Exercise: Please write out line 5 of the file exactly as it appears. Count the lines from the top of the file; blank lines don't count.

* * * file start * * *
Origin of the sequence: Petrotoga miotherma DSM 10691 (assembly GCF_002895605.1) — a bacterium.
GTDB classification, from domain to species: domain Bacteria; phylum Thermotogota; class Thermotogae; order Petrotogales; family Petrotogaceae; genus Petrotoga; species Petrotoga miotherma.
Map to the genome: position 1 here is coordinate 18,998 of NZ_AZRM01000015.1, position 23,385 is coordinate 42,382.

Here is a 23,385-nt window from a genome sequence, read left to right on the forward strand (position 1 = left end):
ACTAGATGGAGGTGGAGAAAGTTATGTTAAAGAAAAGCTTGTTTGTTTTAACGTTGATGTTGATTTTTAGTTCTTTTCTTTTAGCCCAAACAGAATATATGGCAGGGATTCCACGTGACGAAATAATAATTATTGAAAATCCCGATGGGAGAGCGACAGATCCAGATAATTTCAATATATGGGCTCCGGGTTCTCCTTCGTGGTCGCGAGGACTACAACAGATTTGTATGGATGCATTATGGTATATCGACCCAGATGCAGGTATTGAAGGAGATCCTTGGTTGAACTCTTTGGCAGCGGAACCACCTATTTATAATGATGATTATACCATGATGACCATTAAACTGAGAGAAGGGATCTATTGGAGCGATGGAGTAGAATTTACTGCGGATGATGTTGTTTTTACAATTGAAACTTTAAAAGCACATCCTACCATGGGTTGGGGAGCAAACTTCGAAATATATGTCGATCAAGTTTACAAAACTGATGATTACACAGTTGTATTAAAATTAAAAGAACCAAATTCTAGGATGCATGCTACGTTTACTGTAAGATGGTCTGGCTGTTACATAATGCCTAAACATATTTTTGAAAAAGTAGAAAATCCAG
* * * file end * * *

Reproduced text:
ACTAGATGGAGGTGGAGAAAGTTATGTTAAAGAAAAGCTTGTTTGTTTTAACGTTGATGTTGATTTTTAGTTCTTTTCTTTTAGCCCAAACAGAATATATGGCAGGGATTCCACGTGACGAAATAATAATTATTGAAAATCCCGATGGGAGAGCGACAGATCCAGATAATTTCAATATATGGGCTCCGGGTTCTCCTTCGTGGTCGCGAGGACTACAACAGATTTGTATGGATGCATTATGGTATATCGACCCAGATGCAGGTATTGAAGGAGATCCTTGGTTGAACTCTTTGGCAGCGGAACCACCTATTTATAATGATGATTATACCATGATGACCATTAAACTGAGAGAAGGGATCTATTGGAGCGATGGAGTAGAATTTACTGCGGATGATGTTGTTTTTACAATTGAAACTTTAAAAGCACATCCTACCATGGGTTGGGGAGCAAACTTCGAAATATATGTCGATCAAGTTTACAAAACTGATGATTACACAGTTGTATTAAAATTAAAAGAACCAAATTCTAGGATGCATGCTACGTTTACTGTAAGATGGTCTGGCTGTTACATAATGCCTAAACATATTTTTGAAAAAGTAGAAAATCCAG